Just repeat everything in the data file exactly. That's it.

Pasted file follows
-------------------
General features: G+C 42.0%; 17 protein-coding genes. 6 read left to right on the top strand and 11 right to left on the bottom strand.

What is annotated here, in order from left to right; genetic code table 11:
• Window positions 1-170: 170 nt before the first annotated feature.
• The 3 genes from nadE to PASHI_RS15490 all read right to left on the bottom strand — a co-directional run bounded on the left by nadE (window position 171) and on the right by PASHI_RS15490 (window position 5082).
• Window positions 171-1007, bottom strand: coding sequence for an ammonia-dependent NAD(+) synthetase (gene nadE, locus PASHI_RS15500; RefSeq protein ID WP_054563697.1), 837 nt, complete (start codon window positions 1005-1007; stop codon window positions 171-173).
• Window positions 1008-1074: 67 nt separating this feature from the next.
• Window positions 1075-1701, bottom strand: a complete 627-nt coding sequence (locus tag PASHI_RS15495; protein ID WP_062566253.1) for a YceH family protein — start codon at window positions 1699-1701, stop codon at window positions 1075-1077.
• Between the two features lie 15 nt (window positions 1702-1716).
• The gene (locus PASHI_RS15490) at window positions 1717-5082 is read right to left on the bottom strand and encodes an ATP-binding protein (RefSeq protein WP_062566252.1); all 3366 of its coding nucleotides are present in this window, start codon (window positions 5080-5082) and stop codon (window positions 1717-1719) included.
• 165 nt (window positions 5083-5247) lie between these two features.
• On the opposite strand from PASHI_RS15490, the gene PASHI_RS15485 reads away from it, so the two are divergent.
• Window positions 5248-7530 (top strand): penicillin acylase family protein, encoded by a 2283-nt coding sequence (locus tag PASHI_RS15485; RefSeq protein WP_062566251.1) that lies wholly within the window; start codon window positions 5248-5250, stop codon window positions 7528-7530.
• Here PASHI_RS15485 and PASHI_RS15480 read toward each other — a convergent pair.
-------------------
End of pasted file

General features: G+C 42.0%; 17 protein-coding genes. 6 read left to right on the top strand and 11 right to left on the bottom strand.

What is annotated here, in order from left to right; genetic code table 11:
• Window positions 1-170: 170 nt before the first annotated feature.
• The 3 genes from nadE to PASHI_RS15490 all read right to left on the bottom strand — a co-directional run bounded on the left by nadE (window position 171) and on the right by PASHI_RS15490 (window position 5082).
• Window positions 171-1007, bottom strand: coding sequence for an ammonia-dependent NAD(+) synthetase (gene nadE, locus PASHI_RS15500; RefSeq protein ID WP_054563697.1), 837 nt, complete (start codon window positions 1005-1007; stop codon window positions 171-173).
• Window positions 1008-1074: 67 nt separating this feature from the next.
• Window positions 1075-1701, bottom strand: a complete 627-nt coding sequence (locus tag PASHI_RS15495; protein ID WP_062566253.1) for a YceH family protein — start codon at window positions 1699-1701, stop codon at window positions 1075-1077.
• Between the two features lie 15 nt (window positions 1702-1716).
• The gene (locus PASHI_RS15490) at window positions 1717-5082 is read right to left on the bottom strand and encodes an ATP-binding protein (RefSeq protein WP_062566252.1); all 3366 of its coding nucleotides are present in this window, start codon (window positions 5080-5082) and stop codon (window positions 1717-1719) included.
• 165 nt (window positions 5083-5247) lie between these two features.
• On the opposite strand from PASHI_RS15490, the gene PASHI_RS15485 reads away from it, so the two are divergent.
• Window positions 5248-7530 (top strand): penicillin acylase family protein, encoded by a 2283-nt coding sequence (locus tag PASHI_RS15485; RefSeq protein WP_062566251.1) that lies wholly within the window; start codon window positions 5248-5250, stop codon window positions 7528-7530.
• Here PASHI_RS15485 and PASHI_RS15480 read toward each other — a convergent pair.